QuigleyReviewed By Rob Gonsalves
Posted 02/06/10 13:32:14
You have no idea how much I'd love to announce that "Quigley" is so insane and surreal it rockets beyond bad and crashes into brilliance. For here we have a film in which Gary Busey dies and comes back as a pomeranian. What's more, we often see Busey wearing a dog collar, looking roughly as bugfuck as he used to look on "I'm with Busey." He sometimes growls and barks, too. Anyone who appreciates the twilight zone that is Busey might be expecting an extreme cult classic, something to be enjoyed in an altered state.Alas, no state is altered enough to enjoy Quigley. And I speak as an owner of two pomeranians, one of whom looks exactly like Quigley. The movie amused me on that level. Our Quigley lookalike watched the DVD for a while, then got bored and went off to play with a cherry tomato. I suggest you do likewise. Quigley is a painfully cheap movie, shot on ugly digital video (with the most inept opening-credits animation ever), sporting several ghastly ballads on the soundtrack. The pom sure is cute, though.
Busey plays Archie, a mean rich guy who hates dogs. He dies in a car accident, and the management in Heaven decides he needs to repent by carrying out two missions back on Earth — not as Archie, but as a white pom named Quigley. Only Archie's guardian angel Sweeney (Oz Perkins) is able to see Archie as Archie, which means that whenever Busey and Perkins share a scene, we get to see Busey collared and looking irritated or stoned or both.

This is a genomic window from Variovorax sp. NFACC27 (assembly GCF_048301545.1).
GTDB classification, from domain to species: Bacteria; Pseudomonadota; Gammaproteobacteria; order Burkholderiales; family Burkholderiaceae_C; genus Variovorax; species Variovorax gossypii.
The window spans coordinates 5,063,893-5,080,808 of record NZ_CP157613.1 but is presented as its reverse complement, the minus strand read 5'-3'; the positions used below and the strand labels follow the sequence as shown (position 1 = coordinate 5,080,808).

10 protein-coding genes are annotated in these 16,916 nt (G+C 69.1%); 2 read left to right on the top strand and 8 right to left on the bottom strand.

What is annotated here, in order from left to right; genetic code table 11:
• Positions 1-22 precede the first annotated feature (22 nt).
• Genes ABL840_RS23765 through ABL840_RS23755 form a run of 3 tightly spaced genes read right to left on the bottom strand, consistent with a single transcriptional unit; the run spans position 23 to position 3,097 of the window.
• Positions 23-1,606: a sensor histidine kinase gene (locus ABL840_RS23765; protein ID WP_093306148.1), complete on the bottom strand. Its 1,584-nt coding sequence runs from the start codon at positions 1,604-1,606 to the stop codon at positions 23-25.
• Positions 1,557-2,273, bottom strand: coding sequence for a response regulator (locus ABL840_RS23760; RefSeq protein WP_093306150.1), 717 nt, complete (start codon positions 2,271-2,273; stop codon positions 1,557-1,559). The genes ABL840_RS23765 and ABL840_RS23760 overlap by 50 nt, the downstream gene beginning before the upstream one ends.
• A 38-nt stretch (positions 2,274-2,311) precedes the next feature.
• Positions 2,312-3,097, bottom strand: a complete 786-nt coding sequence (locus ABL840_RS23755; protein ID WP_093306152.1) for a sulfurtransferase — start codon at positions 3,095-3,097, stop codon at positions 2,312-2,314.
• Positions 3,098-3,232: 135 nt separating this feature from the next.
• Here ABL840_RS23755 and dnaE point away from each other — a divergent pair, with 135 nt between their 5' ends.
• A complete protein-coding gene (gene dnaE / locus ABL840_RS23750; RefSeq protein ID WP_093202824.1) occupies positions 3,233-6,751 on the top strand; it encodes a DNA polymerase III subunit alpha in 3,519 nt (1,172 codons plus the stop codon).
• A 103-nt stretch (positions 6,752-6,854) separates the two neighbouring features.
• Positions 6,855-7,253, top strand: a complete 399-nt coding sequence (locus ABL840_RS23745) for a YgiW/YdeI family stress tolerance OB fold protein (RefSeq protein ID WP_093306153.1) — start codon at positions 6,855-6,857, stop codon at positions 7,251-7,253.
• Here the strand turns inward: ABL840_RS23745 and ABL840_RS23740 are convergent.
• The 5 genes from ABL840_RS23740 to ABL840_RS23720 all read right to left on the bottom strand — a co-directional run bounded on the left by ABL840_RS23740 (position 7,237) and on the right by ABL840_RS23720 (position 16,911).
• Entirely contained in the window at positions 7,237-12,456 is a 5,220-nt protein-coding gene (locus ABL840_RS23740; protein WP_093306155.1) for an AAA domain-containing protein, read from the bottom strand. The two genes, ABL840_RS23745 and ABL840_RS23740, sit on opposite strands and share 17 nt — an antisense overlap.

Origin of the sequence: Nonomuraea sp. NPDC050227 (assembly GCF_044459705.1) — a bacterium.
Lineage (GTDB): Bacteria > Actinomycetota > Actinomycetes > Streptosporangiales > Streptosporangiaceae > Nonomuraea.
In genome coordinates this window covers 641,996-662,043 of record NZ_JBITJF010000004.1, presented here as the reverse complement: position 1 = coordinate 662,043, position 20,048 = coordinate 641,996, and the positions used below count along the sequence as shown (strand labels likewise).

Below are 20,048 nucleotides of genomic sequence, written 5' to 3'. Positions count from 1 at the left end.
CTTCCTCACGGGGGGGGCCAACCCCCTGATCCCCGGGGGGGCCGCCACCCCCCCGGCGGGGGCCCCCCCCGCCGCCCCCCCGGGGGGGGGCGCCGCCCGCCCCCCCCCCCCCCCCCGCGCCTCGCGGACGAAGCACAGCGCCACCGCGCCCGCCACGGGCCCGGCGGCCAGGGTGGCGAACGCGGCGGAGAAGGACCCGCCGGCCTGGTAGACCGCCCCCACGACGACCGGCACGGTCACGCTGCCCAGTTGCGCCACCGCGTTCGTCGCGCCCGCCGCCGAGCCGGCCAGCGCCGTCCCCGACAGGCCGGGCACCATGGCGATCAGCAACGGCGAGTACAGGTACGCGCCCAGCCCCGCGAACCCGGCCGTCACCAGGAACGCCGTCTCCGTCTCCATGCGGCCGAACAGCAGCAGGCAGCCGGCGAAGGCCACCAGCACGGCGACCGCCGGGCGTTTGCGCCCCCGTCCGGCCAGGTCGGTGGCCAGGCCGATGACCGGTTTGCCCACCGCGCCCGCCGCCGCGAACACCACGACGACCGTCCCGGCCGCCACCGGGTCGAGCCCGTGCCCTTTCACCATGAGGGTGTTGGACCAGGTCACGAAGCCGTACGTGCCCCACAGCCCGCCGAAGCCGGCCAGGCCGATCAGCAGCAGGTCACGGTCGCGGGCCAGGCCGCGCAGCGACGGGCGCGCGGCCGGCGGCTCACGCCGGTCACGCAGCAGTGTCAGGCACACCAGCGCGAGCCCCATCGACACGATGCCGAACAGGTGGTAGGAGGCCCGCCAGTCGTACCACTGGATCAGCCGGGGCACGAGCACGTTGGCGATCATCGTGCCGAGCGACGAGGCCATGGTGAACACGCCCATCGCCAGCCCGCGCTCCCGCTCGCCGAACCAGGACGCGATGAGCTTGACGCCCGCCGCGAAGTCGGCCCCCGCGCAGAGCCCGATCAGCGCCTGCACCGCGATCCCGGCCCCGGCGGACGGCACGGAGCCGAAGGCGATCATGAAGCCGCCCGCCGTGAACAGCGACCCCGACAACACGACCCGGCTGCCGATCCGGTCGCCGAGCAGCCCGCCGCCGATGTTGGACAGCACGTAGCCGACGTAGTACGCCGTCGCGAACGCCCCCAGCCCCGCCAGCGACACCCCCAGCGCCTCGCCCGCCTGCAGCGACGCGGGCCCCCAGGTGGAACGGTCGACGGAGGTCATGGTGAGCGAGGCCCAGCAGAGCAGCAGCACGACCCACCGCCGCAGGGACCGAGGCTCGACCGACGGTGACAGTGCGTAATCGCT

Archie/Quigley must destroy a CD-ROM that contains a harsh speech Archie was going to deliver to his videogame company's stockholders. Then he must improve the fortunes of his brother (Christopher Atkins) by delivering bro's crappy videogame to his old company. Along the way, Quigley must save his little niece, who stupidly got lost in the woods. Absolutely none of this is interesting or entertaining, not even on the level of "I am actually watching a pomeranian who's supposed to be Gary Busey. Gary Busey."
Quigley is "family-approved," which means it's God-fearin' (maybe that's why the born-again Busey agreed to be in it, other than the cash). There's some talk about forgiveness and redemption, and Archie's brother's family holds hands and says grace at the table. That's not really offensive, though. What is offensive is the apparent limit of three boring California locations for the whole movie (run, Quigley, run down the same hallway over and over!) and the vision of Heaven as a place with a couch, a mirror, a fog machine, and astroturf.You were expecting "Oh Heavenly Dog" with extra added Busey-crazy? Nope. This is not the kind of bad movie you can get sloshed and enjoy ironically. I don't even think it could benefit from Rifftrax. It's the kind of bad movie that encourages fast-forwarding or playing with a cherry tomato.
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